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JVC Everio GZ-HM330 review: JVC Everio GZ-HM330

It's not the most glamorous model on the market, but JVC's Everio GZ-HM330 will easily provide most families with everything they need from a high-definition camcorder, for a very acceptable price.

Nik Rawlinson
Nik Rawlinson has been writing about tech since Windows 95 was looking distinctly futuristic. He is a former Editor of MacUser magazine and one-time scribe for Personal Computer World. Nik is a freelance writer and is not an employee of CNET.
Nik Rawlinson
4 min read

Compromise isn't always a bad thing, particularly when it comes to camcorders. After all, they can be very expensive items, and if you're not careful, you could easily end up wasting a whole sack of cash on features you don't really need and picture quality you'll never really take full advantage of.


JVC Everio GZ-HM330

The Good

Great value;. good video quality;. useful selection of features;. 30x optical zoom;. grip belt transforms into wrist strap.

The Bad

Conventional design;. below-par photo quality;. Laser Touch control takes some getting used to.

The Bottom Line

It's not the most glamorous model on the market, but JVC's Everio GZ-HM330 will easily provide most families with everything they need from a high-definition camcorder, for a very acceptable price.

If you're just looking for something to film family videos, it's likely you'll want a good balance of quality, convenience, features and, above all, value. At around £300, the JVC Everio GZ-HM330 could well be one to consider.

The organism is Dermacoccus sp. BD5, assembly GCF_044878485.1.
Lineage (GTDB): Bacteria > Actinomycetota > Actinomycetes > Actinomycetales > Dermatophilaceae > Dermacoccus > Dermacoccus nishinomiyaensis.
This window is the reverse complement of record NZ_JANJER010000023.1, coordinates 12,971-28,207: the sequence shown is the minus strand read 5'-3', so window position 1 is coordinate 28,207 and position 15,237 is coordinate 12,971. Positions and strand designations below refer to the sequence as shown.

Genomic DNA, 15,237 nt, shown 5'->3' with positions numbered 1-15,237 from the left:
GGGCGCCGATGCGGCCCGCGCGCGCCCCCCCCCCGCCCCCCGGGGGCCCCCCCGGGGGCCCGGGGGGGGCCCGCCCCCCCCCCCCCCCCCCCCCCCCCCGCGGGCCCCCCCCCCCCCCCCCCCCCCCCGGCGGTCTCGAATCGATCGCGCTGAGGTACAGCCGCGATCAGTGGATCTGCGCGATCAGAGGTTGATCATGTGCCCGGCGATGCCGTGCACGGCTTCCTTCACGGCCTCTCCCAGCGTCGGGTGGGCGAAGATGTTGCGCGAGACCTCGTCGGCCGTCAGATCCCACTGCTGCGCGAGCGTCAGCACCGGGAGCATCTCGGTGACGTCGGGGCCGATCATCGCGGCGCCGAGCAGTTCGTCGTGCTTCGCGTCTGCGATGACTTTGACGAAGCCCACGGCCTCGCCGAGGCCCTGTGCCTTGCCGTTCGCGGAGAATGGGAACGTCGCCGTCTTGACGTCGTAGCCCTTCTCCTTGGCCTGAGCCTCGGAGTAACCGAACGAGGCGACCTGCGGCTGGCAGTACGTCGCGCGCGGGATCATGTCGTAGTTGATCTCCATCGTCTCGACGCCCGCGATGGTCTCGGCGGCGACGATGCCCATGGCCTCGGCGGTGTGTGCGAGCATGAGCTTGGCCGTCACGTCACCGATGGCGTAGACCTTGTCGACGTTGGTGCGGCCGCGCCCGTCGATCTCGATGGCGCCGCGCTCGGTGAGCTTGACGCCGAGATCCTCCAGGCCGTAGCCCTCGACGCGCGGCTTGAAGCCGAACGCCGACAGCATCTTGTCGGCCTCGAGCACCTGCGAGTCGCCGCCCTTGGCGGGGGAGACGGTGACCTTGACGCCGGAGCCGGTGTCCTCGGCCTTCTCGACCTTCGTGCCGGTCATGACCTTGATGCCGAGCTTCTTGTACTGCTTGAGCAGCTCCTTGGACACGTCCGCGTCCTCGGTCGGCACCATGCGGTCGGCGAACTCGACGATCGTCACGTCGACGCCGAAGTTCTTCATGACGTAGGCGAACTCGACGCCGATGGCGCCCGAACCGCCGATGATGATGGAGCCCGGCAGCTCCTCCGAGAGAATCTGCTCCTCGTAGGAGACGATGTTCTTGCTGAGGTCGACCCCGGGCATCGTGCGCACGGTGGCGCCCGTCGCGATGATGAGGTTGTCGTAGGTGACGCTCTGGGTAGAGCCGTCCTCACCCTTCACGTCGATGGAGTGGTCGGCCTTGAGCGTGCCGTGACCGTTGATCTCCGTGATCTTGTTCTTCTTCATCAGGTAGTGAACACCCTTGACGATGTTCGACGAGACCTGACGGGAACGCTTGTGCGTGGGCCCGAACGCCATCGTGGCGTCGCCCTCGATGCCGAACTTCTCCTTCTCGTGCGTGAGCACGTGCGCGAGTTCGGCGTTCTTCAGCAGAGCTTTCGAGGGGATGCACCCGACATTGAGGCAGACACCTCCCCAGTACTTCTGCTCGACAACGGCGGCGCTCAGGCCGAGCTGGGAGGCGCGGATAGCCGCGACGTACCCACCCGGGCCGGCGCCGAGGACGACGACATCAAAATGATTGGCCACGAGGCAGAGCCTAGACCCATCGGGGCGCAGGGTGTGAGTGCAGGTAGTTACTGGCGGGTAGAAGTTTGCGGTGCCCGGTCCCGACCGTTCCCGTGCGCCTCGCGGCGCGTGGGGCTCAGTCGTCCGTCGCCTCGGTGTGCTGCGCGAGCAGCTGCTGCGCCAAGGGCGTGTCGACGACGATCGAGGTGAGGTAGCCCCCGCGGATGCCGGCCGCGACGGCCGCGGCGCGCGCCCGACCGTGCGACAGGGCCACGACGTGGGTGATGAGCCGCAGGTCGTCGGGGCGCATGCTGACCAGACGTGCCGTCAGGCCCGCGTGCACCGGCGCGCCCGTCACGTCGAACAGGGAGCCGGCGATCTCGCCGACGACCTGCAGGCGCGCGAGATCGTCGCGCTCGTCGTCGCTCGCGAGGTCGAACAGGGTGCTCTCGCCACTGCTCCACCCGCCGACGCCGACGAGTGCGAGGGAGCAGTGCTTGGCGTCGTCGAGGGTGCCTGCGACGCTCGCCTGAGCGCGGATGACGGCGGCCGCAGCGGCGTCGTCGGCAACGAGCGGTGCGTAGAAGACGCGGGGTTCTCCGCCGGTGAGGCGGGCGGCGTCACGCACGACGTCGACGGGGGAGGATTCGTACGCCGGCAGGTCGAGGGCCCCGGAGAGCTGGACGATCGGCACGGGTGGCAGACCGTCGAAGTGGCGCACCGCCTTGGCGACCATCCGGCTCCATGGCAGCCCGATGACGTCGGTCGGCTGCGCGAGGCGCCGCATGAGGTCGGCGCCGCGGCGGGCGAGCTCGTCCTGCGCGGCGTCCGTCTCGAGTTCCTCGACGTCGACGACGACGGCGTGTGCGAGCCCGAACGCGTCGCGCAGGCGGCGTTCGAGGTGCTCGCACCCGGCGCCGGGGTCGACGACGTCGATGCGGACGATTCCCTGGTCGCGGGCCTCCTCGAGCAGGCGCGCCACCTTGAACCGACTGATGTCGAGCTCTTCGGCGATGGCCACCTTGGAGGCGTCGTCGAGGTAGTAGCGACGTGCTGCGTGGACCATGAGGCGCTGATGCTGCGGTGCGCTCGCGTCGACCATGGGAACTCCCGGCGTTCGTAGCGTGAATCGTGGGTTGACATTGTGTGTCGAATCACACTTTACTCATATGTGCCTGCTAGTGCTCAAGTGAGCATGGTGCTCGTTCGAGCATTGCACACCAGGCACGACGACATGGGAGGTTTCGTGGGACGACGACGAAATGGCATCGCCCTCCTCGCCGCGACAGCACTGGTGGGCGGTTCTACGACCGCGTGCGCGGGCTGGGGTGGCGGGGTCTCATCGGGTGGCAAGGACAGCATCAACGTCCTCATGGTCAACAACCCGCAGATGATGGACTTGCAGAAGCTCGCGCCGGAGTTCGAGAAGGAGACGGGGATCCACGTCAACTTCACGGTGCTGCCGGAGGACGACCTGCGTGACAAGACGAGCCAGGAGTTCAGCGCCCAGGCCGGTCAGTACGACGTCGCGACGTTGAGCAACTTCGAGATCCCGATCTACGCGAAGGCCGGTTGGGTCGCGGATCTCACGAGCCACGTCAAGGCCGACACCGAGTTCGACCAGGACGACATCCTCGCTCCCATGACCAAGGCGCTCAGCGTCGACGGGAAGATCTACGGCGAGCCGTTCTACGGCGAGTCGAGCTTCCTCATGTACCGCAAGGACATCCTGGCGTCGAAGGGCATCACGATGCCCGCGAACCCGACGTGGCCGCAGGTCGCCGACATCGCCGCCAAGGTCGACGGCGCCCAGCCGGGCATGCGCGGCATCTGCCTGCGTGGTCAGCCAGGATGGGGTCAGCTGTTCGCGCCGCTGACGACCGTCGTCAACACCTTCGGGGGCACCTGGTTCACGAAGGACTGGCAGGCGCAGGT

Happy shopper

When budgeting for a new camcorder, the trick is to try and have a very clear idea of what it is you want from your device and how you're going to be using it. It's very easy to get distracted by the latest snazzy features, colourful designs or impressive specs, but the truth is, for most 'normal' users, there are probably only a handful of core requirements. Is it easy to use? Is it small and light enough to carry around? Does it record good quality images and sound? If you can tick all three of these off your checklist, you're most of the way towards making your purchase decision.

There are, of course, different degrees of small and light. The Everio GZ-HM330, for example, might seem a little bulky if you've been eyeing up the latest pocket camcorders, such as the Flip Video or JVC's own Picsio range. It doesn't have a cool candybar design, either. The Everio's silvery body is somewhat functional, but the device is hardly ugly and it fits snugly in your palm. One small but useful element of the design is the grip belt, which can be easily transformed into a handy wrist strap by detaching the front part. The GZ-HM330 is also exceptionally portable compared to most other traditional camcorders, despite the fact that it already has 8GB of internal storage on board (plus room for more via an SDHC slot).

Detach the grip belt at one end to form a handy wrist strap.